Santos. Raibel is in the Combinado del Este prison in Havana, and is well. He is in a cell with 35 men and has not had any problems so far with anyone. He has not committed any indisciplines and there have been no complaints about him. He is quiet, in good health, including putting on weight, because when he left Villa Marista he had lost 28 pounds. We can see him every other month.

Sanchez. What was the relationship between the four defendants? Were they friends or acquaintances? How did they contact each other before reaching Cuba?

Santos. In the trial it was shown that they knew each other, but I don’t know anything more than that. My son has never talked to me about that.

Sanchez. After arriving in Miami at 21, he started studying at college and had a future ahead of him in the United States. Did he think of returning to Cuba with their idea of instigating a popular uprising?

Santos. First of all, he is Cuban, not a foreigner and he left the country because of dissatisfaction with the system. He is also a young man who had dreams of seeing his country free. He loves to read a lot and perhaps he felt the need to do something for his country. Many young people in exile feel they have turned their back on their country. I also want to make clear that my son had no criminal record either in Cuba or the United States.

Sanchez. It is speculated that the conviction of your son could be government revenge against his father, Manual Pacheco Toledo, rector of the Univresity of Holguin and an official in the Cuban embassy in Mexico, who fled to the United States. Do you agree?

Santos. If so, it would be a doubly unjust conviction, because my son was not raised by his father, he left the family when the boy was nine. We divorced in 1993 and I raised my children alone. I came to America precisely because I no longer had any family in Cuba, all my relatives were here.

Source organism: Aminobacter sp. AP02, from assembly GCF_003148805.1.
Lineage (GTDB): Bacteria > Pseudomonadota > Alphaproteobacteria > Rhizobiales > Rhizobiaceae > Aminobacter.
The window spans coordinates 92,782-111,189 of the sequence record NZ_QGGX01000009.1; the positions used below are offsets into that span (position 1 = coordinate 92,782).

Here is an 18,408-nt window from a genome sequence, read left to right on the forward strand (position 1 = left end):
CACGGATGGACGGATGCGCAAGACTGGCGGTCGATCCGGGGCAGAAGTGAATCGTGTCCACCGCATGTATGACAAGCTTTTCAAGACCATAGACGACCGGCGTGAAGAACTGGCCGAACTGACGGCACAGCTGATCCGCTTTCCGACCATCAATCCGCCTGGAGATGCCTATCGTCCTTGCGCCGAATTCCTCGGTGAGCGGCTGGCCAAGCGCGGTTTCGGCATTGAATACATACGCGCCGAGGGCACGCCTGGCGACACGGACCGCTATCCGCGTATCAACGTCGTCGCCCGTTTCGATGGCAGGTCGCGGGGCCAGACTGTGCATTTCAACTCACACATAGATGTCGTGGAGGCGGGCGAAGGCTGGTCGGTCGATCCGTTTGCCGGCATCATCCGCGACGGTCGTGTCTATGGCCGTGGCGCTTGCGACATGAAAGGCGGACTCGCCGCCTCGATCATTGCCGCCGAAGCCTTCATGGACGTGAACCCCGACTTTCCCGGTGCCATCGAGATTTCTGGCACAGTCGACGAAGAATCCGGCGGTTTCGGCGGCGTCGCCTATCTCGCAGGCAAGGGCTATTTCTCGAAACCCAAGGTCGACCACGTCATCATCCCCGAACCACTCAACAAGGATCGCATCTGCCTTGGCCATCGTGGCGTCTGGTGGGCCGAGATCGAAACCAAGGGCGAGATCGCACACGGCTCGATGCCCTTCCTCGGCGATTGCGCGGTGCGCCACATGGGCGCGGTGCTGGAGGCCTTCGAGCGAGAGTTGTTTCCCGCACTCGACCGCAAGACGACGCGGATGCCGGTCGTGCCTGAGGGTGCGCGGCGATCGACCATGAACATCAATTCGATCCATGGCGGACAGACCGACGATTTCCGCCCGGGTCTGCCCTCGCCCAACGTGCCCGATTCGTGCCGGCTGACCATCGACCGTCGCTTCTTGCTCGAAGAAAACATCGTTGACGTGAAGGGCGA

I try not to judge anyone without evidence and would like to continue to trust that this is not a grudge match.

Sanchez. Do you have any hope that your son won’t have to serve such a long sentence, that there will be some amnesty or a prisoner exchange with the United States government, which will get him out in the short term? Perhaps now with Barack Obama’s visit to the island?

Santos. In Cuba after the triumph of the Revolution, there has never been an amnesty and there are many men in prison. For me, as a Cuban it would be an enormous satisfaction if this happened. The intentions of both governments to establish peace fills me with expectations. If Obama is going to talk about human rights in Cuba and touches on the issues of the prisoners, I would like him to address the case of these four detainees: two of them are U.S. residents and the other two are Cuban-Americans.

Sanchez. What steps have been taken to appeal the decision of the judges and the sentence imposed on Raibel?

Santos. Where I first made known my opinion on the hearing and the judgment it was in a letter to Raul Castro that I delivered to the Council of State in Havana. I have always taken into account the Cuban government.

Right now I’m appealing the case, which is valid for all the defendants, and I hope that the misuse of power by the arbiters, which are the judges, will be corrected, because it has been an unjust and excessive sentence. I am persevering because Raibel has a future ahead of him, a wife who is expecting a baby. Why take from him the right to see his child born, if he hasn’t done anything?

Sanchez. If the appeal does not reduce the sentence, will you appeal to an international body?

Santos. I will continue until the last step. If a mother does not defend her son, who is going to defend him? If Raibel is guilty of misconduct he needs to be corrected, but if they have been unfair to him, I have every duty and obligation to take the case to every possible body.